Roland Fryer

research report

New York

Study of city charter schools attempts to isolate what works

What happens inside New York City charter schools is more important than their ideological affiliations in determining academic success, according to a new paper. The paper, which did not undergo peer review, is based on a detailed analysis of 35 city charter schools by two Harvard University researchers, Roland Fryer and Will Dobbie. Fryer is a MacArthur "genius" award winner who has conducted experiments and studies in New York City in the past, often in order to test his theories about the impact of incentives. For the newest paper, "Getting Beneath the Veil of Effective Schools: Evidence from New York City," the researchers conducted in-depth case studies at self-selecting charter schools that received $5,000 for supplying required information. By interviewing principals, teachers, and students; analyzing test scores and lesson plans; and videotaping classroom activity, Fryer and Dobbie built a database of "the inner workings of schools" and compared them. They wanted to find which traits of city charter schools appeared most closely linked with academic success. They also asked whether schools with a particular philosophy, such as the "whole child" approach of providing wraparound services or the "no excuses" approach typified by KIPP charter schools, did better than others. The researchers conclude that teacher credentials, class size, and per-pupil spending did not account for test score differences across the schools, but that five other features did. Those traits — frequent teacher feedback, high rates of data usage, "high-dose" tutoring, more class time, and a culture of high expectations — are features of many charter schools. Without them, schools that adhere to particular philosophies don't outperform other charter schools, according to the analysis.

lit review

New York

Fryer: Incentives should spur action, rather than reward scores

A chart in Fryer's report shows the effect of incentive programs from city to city. (Click to enlarge) Despite several spectacular setbacks, Harvard economist Roland Fryer isn't ready to throw in the towel on incentives to boost student performance. In recent years, New York City abandoned two different inventives programs that Fryer designed — one for students and another for teachers — after it became clear that the promise of more cash for higher test scores wasn't paying off. But Fryer, who last week was awarded a "genius grant" by the MacArthur foundation, has experimented with incentives in other cities and gotten different results. In a report released today, he and a colleague from Harvard University's EdLabs offer instructions for designing incentives programs and argue that, contrary to what economic theory would predict, programs that reward "inputs" such as reading or completing homework are more effective than those that reward "outcomes" such as test scores, as New York's program did. In Houston, students who were paid $4 for each math skill they learned mastered more skills — and they did even better when the prize grew to $6 a skill. In Dallas, students who were paid to read books read more books. More study is needed to figure out exactly why the Texas students responded to incentives and students in New York City did not, the researchers write. But they hypothesize that New York City students might not understand that comprehending content is key to raising scores.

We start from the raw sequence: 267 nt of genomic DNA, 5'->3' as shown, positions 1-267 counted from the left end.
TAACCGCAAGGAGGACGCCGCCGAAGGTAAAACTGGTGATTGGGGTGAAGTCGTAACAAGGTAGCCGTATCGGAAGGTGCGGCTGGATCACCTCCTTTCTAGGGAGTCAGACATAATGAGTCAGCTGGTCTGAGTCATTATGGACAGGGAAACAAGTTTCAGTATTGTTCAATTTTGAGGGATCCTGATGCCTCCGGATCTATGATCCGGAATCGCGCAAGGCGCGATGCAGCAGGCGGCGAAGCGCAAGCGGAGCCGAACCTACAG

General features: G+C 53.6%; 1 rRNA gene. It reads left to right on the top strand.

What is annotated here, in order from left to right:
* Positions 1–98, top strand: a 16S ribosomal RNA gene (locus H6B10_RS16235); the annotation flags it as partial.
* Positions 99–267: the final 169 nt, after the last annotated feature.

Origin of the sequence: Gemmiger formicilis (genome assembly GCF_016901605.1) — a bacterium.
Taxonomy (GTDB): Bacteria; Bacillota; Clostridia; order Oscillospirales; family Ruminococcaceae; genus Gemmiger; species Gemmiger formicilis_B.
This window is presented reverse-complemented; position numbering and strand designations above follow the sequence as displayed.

deferred results (updated)

roland fryer returns

New York

Study: $75M teacher pay initiative did not improve achievement

New York City's heralded $75 million experiment in teacher incentive pay — deemed "transcendent" when it was announced in 2007 — did not increase student achievement at all, a new study by the Harvard economist Roland Fryer concludes. "If anything," Fryer writes of schools that participated in the program, "student achievement declined." Fryer and his team used state math and English test scores as the main indicator of academic achievement. Schools could distribute the bonus money based on individual teachers' results, but most did not. Most teachers received the average bonus of $3,000. The program, which was first funded by private foundations and then by taxpayer dollars, also had no impact on teacher behaviors that researchers measured. These included whether teachers stayed at their schools or in the city school district and how teachers described their job satisfaction and school quality in a survey. The program had only a "negligible" effect on a list of other measures that includes student attendance, behavioral problems, Regents exam scores, and high school graduation rates, the study found. The experiment targeted 200 high-need schools and 20,000 teachers between the 2007-2008 and 2009-2010 school years. The Bloomberg administration quietly discontinued it last year, turning back on the mayor's early vow to expand the program quickly. The program handed out bonuses based on the schools' results on the city's progress report cards. The report cards grade schools based primarily on how much progress they make in improving students' state test scores. A so-called "compensation team" at each school decided how to distribute the money — a maximum of $3,000 per teachers union member, if the school completely met its target, and $1,500 per union member if the school improved its report card score by 75%.

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